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smokey847 07-20-2012 10:35 AM

Low-Maintenance Plants for Hanging Planters
Snagged some beautiful metal hanging planters from a thrift store. They are the type that will require a straw liner. I would like to hang these on my front porch and would like some easy, low-maintenance plants or flowers that will come back every year. Any suggestions?

user1007 07-21-2012 06:43 AM

Use to be head designer for a nursery specializing in hanging basket, container, and intimate gardens.

I would plan on replanting your baskets every year. Perennials will just get pot bound and lanky looking if you can get them to survive over the winter. You might get lucky pulling them out and root pruning but you will be happier planting on a seasonal basis. Your soil will also break down and turn on you over time unless you turn it, fold in ammendments and nutrients, etc. It is easier just to replace it every year.

That said, we used to do some nice evergreen baskets but with minimal blooming plants.

Since baskets dry out so easily, think about adding water retention gel to your planting mix. If you can, hide drip irrigation to water the baskets.

I can give you a plant list if you tell me whether these are going in shade or sunlight. A good book or two on hanging basket and container gardening will also have great ideas.

smokey847 07-22-2012 07:31 PM

They will probably be in full to moderate sun. I like the idea of greenery. Thanks for the advice in advance!

Plump 07-24-2012 03:14 PM

I'm in the park business myself and would love to find a low maintenance, perennial option.....alas, there isn't. That does allow, through, for a lot of experimenting and fun. It usually doesn't cost too much to buy a flat of annuals and put them together in various manners. Have fun with it.

The baskets won't need a lot of maintenance once they're planted. Just make sure to watch water. The newer moisture release potting mixes are a must to keep the maintenance issues to a minimum. Have fun!

user1007 07-24-2012 05:32 PM

Well then. Some of the needle point ivy varieties are especially nice in baskets. Most groundcovers actually do pretty well in them and tend to cascade since they have no ground to cover. Vinca comes to mind. Things like star jasmine or honeysuckle (non-invasive varieties that are not banned please!) would add some fragrance. Ornamental strawberries will provide nice leaf texture, flowers and edible berries if you have the patience to pick the little suckers. Full size strawberries snuck into plantings of annuals can be nice.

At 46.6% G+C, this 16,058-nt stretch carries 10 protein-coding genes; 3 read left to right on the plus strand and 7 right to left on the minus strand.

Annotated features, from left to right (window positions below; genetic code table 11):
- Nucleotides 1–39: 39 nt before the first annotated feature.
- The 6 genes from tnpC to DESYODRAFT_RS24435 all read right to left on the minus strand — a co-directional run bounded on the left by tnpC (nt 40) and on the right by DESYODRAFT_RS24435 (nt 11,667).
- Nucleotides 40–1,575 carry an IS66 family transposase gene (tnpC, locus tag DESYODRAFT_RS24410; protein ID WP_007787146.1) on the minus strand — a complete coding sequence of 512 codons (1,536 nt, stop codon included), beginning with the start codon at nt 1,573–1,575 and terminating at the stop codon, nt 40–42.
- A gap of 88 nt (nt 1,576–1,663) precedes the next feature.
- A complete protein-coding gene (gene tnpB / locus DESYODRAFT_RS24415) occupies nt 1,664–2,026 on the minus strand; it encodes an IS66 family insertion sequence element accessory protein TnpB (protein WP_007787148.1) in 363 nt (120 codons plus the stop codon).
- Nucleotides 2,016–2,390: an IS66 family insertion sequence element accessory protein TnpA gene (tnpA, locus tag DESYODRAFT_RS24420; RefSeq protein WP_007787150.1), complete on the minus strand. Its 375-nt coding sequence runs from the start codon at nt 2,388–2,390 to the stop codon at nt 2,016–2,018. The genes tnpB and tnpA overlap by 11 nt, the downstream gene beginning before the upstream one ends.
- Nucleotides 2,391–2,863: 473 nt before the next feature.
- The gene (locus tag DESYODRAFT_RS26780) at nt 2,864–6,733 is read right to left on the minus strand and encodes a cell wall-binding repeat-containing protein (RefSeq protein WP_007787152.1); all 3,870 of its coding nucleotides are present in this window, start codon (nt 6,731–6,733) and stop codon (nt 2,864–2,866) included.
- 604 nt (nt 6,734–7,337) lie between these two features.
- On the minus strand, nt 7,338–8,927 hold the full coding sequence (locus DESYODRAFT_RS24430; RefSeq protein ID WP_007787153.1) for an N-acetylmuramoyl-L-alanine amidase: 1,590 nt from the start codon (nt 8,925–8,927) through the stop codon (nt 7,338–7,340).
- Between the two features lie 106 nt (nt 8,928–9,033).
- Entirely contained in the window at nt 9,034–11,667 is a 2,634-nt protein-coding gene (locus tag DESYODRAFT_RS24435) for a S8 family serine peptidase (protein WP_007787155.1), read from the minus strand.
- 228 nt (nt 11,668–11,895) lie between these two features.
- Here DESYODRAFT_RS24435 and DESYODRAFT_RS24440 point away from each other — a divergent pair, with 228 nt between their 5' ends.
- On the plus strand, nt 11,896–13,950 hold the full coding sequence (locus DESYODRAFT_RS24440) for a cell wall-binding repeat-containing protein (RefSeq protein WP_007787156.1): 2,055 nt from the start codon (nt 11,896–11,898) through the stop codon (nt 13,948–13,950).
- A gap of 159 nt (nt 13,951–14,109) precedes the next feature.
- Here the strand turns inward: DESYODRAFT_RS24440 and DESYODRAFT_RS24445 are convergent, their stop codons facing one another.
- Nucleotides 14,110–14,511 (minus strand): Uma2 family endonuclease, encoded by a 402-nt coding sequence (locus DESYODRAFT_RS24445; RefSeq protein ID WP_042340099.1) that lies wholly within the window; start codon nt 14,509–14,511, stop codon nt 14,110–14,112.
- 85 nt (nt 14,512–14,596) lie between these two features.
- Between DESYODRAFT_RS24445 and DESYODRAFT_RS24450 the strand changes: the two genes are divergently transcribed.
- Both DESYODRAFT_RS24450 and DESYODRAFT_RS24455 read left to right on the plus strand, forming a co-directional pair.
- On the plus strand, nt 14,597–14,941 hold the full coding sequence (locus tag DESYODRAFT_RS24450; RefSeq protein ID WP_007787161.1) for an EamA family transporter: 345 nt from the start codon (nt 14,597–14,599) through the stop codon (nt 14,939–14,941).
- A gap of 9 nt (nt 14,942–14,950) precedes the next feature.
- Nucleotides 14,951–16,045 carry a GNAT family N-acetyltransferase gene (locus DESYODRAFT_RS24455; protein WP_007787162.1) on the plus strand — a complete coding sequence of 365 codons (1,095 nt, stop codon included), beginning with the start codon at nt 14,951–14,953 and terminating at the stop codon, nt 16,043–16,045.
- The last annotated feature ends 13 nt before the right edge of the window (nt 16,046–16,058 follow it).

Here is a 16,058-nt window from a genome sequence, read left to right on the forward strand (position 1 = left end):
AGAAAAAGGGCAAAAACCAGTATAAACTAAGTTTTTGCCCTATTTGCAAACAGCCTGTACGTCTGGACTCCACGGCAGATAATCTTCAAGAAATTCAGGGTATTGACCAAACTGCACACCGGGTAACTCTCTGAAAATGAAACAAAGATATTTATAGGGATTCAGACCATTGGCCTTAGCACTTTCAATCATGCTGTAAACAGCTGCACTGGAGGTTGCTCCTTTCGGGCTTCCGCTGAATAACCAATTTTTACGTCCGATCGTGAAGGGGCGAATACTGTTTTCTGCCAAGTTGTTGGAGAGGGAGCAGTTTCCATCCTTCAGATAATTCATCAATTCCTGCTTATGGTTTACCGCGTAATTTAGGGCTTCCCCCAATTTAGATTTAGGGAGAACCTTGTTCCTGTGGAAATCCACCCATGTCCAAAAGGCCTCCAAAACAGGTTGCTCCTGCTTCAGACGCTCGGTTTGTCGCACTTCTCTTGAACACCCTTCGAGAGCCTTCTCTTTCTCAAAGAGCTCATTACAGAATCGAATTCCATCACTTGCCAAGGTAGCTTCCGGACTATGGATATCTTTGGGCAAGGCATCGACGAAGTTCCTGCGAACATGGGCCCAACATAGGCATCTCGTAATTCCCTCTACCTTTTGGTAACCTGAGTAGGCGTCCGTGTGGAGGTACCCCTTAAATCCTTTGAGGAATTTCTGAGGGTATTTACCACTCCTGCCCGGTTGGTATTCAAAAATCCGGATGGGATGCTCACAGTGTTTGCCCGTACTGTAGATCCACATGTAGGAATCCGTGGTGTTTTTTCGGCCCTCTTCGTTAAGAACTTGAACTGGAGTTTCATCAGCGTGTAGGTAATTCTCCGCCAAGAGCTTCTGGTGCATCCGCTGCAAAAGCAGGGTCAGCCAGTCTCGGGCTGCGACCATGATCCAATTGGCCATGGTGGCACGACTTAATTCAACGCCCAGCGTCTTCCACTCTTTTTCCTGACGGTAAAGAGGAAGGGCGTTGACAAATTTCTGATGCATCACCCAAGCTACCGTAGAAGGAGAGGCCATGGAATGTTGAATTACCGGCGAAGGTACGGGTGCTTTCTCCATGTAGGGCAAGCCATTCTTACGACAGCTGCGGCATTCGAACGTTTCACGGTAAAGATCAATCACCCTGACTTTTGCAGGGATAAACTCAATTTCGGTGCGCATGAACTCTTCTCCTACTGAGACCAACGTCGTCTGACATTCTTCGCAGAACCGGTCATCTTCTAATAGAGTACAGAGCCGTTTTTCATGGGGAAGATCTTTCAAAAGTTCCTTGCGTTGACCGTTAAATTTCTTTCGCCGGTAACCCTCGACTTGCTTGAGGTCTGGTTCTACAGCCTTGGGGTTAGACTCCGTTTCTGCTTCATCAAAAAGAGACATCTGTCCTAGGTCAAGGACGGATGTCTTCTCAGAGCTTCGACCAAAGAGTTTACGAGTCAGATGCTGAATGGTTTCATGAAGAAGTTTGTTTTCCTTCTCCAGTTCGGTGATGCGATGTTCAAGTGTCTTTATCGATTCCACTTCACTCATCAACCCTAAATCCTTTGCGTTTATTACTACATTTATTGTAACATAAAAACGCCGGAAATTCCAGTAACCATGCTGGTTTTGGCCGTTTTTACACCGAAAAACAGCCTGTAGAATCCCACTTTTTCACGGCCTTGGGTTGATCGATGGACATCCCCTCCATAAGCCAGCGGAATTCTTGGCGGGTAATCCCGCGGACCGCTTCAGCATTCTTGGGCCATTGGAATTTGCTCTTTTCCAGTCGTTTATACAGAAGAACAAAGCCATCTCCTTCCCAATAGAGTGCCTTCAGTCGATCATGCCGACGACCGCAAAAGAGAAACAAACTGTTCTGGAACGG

Best to think about what you want the look to be. As mentioned, annuals or even perennials treated as annuals, in flats are not going to be a major expense each season. I guess in Nashville you might get some hardy perennials to winter over but you are going to be fighting root problems in short order aiming for any sort of permanent plantings. No reason you couldn't use the baskets for growing perennials to go elsewhere in the garden though.

Again, water is your biggest challenge and I encourage you again to think about hiding a drip system and running micro tubes to the baskets. It will make at a snap to fertilize too with a cheap fertilizer injector. Remember, save for the insulation of the moss or whatever liner and a bit of potting soil, you expose all sides of the basket to drying winds. I did a hanging basket system for friends up on the volcano ridge above Albuquerque decades ago that they still love and enjoy today and their baskets always look glorious. The system is on a simple timer so they can go on vacation too!

Also as stressed, get potting soil with water retaining gel or the actual gel and add to your mix. Your garden center will have things like WiltPruf you can mix and spray on newly planted baskets or in weather extremes to reduce moisture aspiration through the leaves due to heat, wind, or frost.

Can you post pictures of the planters you found? I would love to see them.

Remember you can plant baskets other than just from the top down. Just cut clean holes for the plants and patch with spanghum moss to hold in place.

You seem to love thinking about container gardens and hanging baskets. Perhaps their is a new career hiding in all this for you. The place I worked for made an absolute killing (the ivy chandeliers we sold for a sinful amount cost us next to nothing). The consulting practice I ran out of the place got top dollar and fueled plant sales. Unfortunately, the owners were stealing consigned antiques part of the operation so it folded.

smokey847 07-28-2012 03:13 PM

You are correct--I love the look of container gardening. In abundance, I think it adds instant character and, if done correctly, can look rather stately. Who knows! I could always use that career as a backup plan, given the current economic state! I ended up running by Home Depot to gather supplies for another project yesterday and spotted a clearance rack with plants (I can't resist a sale). I ended up buying two pots of a purple perennial (unlabeled) and some Wormwood Silk Mound ground cover to fill in. I planted them in moisture-retaining soil. I would love to install a drip system, but just do not think I have it in me--I just know nothing about them, plus there is no power conveniently located in relation to these pots without running unsightly wires. I provided a picture to give you an idea. Very simple setup, but adds something to our front porch. Thanks for the continual advice and suggestions! I'm sure it will not be long until I embark on my next project.

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